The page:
Moore, also founder of the Algalita Marine Research Institute, is eager to tell you the story of how he first stumbled upon plastic debris, now known as the Pacific Garbage Patch sailing from Hawaii back to California after a yacht race — how the "plastic soup" pollution continues, and how it is harmful to the ocean as well as human health.

He'll talk about the most recently completed Algalita expedition to the Pacific Garbage Patch as well as the 2011 tsunami debris making its way across the North Pacific Gyre.

"Plastic is now a pollutant - it was unintended, but it happens to be an unintended consequence of doing everything more easily with plastic," says Moore. "The throwaway lifestyle, discard of single-use plastics has created, along with other disposed plastics, a plastic soup in our generalized ocean with garbage patches in the five major gyres. Millions of square miles of the ocean are highly polluted with the broken down products of our plastic age...to me this requires a plastic pollution conversation."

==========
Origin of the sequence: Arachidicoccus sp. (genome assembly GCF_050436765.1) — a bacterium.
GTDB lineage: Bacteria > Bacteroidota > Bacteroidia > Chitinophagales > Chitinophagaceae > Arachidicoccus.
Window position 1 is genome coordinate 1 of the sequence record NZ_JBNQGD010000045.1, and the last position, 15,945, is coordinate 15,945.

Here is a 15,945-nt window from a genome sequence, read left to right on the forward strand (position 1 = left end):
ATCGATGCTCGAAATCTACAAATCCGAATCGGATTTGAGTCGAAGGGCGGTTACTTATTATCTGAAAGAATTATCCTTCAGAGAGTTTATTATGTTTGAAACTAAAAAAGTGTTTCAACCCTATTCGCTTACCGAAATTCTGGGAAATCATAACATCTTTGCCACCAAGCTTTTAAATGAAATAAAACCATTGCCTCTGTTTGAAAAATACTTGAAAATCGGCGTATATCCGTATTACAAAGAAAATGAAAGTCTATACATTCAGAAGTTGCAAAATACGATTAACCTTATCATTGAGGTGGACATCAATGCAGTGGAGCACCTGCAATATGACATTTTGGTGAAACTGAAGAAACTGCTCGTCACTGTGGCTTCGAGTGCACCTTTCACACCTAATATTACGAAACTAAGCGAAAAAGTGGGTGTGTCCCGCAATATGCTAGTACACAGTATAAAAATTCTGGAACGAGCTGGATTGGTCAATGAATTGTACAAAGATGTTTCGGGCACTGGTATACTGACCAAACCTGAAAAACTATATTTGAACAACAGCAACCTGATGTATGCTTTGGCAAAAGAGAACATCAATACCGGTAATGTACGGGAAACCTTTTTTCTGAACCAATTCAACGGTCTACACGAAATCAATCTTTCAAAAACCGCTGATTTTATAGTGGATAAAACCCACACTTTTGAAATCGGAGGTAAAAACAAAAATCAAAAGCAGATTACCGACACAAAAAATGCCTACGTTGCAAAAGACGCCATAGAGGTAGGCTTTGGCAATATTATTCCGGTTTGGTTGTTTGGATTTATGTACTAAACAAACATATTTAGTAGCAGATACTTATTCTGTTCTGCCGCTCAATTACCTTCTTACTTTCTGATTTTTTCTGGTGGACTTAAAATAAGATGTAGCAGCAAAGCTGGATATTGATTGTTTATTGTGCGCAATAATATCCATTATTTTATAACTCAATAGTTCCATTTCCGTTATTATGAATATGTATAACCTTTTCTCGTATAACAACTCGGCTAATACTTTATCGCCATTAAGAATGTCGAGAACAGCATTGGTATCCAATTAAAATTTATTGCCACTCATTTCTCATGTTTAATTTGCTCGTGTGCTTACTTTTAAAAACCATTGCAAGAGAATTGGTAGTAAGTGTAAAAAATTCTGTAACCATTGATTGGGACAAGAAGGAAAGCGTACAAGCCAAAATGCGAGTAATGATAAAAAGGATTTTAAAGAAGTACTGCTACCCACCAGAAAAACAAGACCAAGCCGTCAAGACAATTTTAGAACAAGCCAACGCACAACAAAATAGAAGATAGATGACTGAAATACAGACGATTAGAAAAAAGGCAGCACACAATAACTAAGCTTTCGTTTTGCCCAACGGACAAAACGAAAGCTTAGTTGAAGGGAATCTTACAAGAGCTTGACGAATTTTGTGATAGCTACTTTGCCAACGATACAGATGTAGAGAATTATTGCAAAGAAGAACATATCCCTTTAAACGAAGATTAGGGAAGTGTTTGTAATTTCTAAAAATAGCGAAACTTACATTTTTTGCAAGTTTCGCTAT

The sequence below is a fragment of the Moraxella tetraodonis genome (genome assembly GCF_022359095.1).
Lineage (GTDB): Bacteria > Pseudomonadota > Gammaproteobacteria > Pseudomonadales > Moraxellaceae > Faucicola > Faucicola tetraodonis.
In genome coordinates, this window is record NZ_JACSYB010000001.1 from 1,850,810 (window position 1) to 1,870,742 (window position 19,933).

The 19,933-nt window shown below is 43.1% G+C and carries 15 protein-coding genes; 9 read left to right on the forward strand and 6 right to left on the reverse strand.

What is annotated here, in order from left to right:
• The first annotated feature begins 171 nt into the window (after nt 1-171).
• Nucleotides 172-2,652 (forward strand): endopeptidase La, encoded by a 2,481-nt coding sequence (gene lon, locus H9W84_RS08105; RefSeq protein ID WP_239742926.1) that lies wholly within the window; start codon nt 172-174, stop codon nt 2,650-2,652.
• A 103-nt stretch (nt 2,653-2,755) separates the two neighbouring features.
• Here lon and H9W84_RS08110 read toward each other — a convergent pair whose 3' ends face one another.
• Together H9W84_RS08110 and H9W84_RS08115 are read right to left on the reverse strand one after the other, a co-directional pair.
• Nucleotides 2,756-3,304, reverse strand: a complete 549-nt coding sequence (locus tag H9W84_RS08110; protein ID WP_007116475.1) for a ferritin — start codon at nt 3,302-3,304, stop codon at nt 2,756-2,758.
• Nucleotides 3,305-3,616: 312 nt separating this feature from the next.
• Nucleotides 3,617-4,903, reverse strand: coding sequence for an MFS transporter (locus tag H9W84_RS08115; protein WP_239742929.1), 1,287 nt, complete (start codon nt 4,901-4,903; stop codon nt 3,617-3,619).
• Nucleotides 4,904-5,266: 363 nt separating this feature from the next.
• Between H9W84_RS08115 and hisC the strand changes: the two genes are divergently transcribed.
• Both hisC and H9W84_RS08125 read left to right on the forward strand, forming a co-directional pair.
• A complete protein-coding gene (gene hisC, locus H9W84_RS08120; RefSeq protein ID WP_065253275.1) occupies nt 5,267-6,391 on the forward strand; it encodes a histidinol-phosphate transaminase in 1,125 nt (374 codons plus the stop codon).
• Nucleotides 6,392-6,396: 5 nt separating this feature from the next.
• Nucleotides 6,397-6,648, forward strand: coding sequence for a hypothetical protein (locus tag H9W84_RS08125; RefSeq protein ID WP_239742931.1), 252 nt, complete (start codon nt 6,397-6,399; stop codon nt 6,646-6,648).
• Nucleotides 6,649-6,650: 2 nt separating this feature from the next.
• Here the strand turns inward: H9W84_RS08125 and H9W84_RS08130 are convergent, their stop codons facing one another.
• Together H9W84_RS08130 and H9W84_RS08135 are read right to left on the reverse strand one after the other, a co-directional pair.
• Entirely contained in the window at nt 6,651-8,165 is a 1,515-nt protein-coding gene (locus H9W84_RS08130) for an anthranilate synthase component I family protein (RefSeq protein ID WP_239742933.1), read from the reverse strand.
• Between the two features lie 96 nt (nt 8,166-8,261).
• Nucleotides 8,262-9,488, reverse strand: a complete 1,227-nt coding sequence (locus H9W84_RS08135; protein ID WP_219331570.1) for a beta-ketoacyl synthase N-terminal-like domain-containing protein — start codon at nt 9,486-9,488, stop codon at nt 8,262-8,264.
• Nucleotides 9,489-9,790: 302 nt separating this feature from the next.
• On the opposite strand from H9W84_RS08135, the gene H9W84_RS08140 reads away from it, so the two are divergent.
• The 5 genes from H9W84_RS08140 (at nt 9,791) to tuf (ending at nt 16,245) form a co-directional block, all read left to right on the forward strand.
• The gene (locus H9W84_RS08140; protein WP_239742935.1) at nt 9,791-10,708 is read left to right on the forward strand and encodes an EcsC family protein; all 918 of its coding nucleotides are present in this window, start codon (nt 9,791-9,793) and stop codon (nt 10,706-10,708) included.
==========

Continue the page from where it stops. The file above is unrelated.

Moore wants to bring the volume of the conversation up. Besides Hawaii, he travels to Japan, Hong Kong,  Australia, New Zealand and Chile.

"We've got to rethink our relationship with plastic," he says.

The talk is presented by Moore's Algalita Marine Research Institute, the Kokua Hawaii Foundation, University Laboratory School and Surfrider Foundation. University Laboratory School is at 1776 University Ave. Parking is available on the lower athletic field.

For more information, contact plasticfree@kokuahawaiifoundation.org.

Method makes bottle from Hawaii's ocean plastic